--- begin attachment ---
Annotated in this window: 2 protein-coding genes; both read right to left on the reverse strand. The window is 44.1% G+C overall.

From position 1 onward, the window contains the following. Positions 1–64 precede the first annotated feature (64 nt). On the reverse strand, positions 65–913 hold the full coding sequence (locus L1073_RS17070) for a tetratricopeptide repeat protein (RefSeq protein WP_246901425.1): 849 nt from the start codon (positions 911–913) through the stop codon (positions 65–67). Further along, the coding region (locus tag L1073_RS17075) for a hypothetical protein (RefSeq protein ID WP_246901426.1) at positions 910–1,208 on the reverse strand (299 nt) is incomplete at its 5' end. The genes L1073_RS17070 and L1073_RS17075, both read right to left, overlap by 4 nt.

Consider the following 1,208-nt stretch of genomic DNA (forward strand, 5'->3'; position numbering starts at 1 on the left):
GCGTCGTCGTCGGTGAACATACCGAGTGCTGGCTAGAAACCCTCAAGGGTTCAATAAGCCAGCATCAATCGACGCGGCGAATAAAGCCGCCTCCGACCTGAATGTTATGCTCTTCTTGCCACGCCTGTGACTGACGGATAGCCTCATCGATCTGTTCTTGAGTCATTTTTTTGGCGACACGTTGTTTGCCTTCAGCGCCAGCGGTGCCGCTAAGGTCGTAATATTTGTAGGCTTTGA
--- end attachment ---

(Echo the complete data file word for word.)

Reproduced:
Annotated in this window: 2 protein-coding genes; both read right to left on the reverse strand. The window is 44.1% G+C overall.

From position 1 onward, the window contains the following. Positions 1–64 precede the first annotated feature (64 nt). On the reverse strand, positions 65–913 hold the full coding sequence (locus L1073_RS17070) for a tetratricopeptide repeat protein (RefSeq protein WP_246901425.1): 849 nt from the start codon (positions 911–913) through the stop codon (positions 65–67). Further along, the coding region (locus tag L1073_RS17075) for a hypothetical protein (RefSeq protein ID WP_246901426.1) at positions 910–1,208 on the reverse strand (299 nt) is incomplete at its 5' end. The genes L1073_RS17070 and L1073_RS17075, both read right to left, overlap by 4 nt.

Consider the following 1,208-nt stretch of genomic DNA (forward strand, 5'->3'; position numbering starts at 1 on the left):
GCGTCGTCGTCGGTGAACATACCGAGTGCTGGCTAGAAACCCTCAAGGGTTCAATAAGCCAGCATCAATCGACGCGGCGAATAAAGCCGCCTCCGACCTGAATGTTATGCTCTTCTTGCCACGCCTGTGACTGACGGATAGCCTCATCGATCTGTTCTTGAGTCATTTTTTTGGCGACACGTTGTTTGCCTTCAGCGCCAGCGGTGCCGCTAAGGTCGTAATATTTGTAGGCTTTGA